2021-11-11. Misc items from…. Science Magazine news. Excerpts: Less deforestation flattens still-alarming carbon emissions curve. A new report finds that carbon emissions from deforestation and other land use changes have decreased over the past decade, partly compensating for increases from burning fossil fuels. Based on updated estimates from satellite data, the report from the Global Carbon Project finds that emissions from sources such as fires, logging, and forest clearing, offset by some reforestation and regrowth of forests and abandoned farm lands, have been decreasing by about 4% a year over the past decade. But current emissions remain too high to appreciably curb warming…. Asia eyes switch to renewables. The Asian Development Bank last week announced a program to substantially cut carbon emissions from Southeast Asia by helping retire coal-fired power plants and replacing the generating capacity with renewable energy…. U.S. infrastructure bill bolsters climate response. The $1.2 billion infrastructure bill that President Joe Biden was expected to sign into law this week contains numerous provisions to bolster climate adaptation and accelerate efforts to curb global warming. The law provides $47 billion to prepare the country for worsening fires, floods, and storms. It funds electric car charging stations and mass transit and contains $9.5 billion to develop “clean” hydrogen fuel, produced from low-carbon sources, for industrial use. An additional $3.5 billion will fund four centers to study ways of removing carbon directly from the atmosphere.… []

2021-11-10. Serious about climate change? Get serious about peat. By William Booth, The Washington Post. Excerpt: GARSTANG, England — Moor, bog, fen, mire, flush, swamp, slough. Peatlands have gotten a bum rap. They’re inhospitable, useless. Too wet to plow, too dry to fish, the old farmers say. Scorned as anaerobic wastelands, dissed in the popular imagination, imagined as the eerie Dead Marshes in “The Lord of the Rings” or the forbidding Grimpen Mire in “The Hound of the Baskervilles.” …All slander, said Christian Dunn, wetlands scientist at Bangor University in Wales. “Peat is the superhero of the natural world,” he said. These waterlogged, acidic, low-nutrient ecosystems are the most carbon-dense lands on Earth. You want to safely store carbon for a thousand years? Nothing beats peat. It’s nature’s vault.… []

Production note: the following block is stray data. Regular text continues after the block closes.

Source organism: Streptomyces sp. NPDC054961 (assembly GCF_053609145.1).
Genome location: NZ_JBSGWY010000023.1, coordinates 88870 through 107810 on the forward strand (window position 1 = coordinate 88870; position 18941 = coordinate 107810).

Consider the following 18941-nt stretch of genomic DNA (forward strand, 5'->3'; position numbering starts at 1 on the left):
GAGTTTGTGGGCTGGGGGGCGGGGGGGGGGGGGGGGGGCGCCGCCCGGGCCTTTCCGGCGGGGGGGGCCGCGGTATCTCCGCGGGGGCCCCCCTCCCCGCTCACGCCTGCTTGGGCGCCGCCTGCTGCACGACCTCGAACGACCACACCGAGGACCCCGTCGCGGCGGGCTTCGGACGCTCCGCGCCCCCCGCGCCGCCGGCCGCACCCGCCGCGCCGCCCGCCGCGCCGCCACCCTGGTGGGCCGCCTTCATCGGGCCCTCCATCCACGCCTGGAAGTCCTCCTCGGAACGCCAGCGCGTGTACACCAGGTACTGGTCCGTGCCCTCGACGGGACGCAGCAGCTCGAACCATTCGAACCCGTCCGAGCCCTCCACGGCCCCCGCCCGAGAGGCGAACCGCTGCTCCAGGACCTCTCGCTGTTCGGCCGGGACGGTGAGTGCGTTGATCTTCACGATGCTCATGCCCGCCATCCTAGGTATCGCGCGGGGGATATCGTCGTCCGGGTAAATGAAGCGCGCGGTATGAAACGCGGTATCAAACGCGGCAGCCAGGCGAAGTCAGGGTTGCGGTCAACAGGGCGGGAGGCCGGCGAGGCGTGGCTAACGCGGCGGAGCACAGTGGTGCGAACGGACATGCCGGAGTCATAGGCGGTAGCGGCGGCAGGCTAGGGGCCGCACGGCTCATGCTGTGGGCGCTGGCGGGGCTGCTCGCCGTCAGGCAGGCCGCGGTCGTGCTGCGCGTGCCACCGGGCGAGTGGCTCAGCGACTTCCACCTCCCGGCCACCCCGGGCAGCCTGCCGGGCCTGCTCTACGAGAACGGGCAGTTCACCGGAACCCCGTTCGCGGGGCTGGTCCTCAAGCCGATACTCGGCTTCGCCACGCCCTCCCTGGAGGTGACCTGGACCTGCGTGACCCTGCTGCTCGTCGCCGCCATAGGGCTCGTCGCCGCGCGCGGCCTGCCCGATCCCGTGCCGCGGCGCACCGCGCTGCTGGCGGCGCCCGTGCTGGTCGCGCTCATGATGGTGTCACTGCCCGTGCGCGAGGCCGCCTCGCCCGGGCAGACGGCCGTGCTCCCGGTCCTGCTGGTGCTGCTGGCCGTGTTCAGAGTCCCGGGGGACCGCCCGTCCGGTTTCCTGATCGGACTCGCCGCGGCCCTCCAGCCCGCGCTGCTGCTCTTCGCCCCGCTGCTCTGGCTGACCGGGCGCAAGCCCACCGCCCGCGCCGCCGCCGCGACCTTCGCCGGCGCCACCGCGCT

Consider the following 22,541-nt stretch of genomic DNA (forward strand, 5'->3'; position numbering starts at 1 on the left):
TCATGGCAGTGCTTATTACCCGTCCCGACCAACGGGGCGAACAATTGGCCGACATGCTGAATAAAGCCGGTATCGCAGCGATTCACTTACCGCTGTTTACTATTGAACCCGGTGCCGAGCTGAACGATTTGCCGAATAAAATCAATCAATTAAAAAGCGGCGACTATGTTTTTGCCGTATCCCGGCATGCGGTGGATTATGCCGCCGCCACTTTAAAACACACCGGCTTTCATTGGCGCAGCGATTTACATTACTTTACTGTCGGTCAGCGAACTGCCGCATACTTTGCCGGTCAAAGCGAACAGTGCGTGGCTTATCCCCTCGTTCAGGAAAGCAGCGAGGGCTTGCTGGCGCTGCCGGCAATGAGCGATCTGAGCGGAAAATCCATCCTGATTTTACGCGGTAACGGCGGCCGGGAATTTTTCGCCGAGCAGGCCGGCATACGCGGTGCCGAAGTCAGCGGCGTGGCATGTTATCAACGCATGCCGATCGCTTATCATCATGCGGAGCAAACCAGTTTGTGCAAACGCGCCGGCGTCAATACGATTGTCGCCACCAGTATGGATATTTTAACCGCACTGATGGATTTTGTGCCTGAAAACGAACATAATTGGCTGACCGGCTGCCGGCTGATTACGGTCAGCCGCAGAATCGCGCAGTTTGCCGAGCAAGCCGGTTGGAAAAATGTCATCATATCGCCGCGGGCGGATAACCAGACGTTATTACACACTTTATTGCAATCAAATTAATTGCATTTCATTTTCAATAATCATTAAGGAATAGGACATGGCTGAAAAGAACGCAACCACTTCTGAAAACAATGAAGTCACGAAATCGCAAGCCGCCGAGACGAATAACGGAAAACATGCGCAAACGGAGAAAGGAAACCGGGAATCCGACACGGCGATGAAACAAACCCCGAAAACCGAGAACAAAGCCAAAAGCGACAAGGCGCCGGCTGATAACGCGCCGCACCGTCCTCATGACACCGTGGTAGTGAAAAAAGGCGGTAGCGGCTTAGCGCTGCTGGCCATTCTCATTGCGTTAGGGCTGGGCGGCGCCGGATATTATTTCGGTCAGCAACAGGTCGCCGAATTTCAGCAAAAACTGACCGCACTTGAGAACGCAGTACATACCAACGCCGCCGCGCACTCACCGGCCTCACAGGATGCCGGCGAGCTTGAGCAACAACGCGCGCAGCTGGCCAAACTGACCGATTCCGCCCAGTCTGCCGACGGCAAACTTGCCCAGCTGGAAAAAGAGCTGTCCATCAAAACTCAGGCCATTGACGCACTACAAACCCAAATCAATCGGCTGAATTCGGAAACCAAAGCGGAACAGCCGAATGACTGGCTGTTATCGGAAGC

2021-11-10. Got Climate Doom?. By Genevieve Guenther and David Wallace-Wells, The New York Times. Excerpt: Thousands of youth activists at the Glasgow climate talks this week demonstrated for action from world leaders whose words convey the seriousness of the emergency but whose actions against major carbon contributors are lacking. But, as host Jane Coaston says, “as fun as doomerism is, doomerism doesn’t do anything.” So what is an individual to do? Recycle? Compost? Give up meat or flying or plastic straws? Protest in the streets? To parse which personal actions matter and which don’t, Jane is joined by the climate activist and author Genevieve Guenther, who argues that for the wealthier citizens of the world, there are real steps that can be taken right away to help fight the current and impending climate catastrophes. Guenther lists them according to one’s ability, time and resources.… []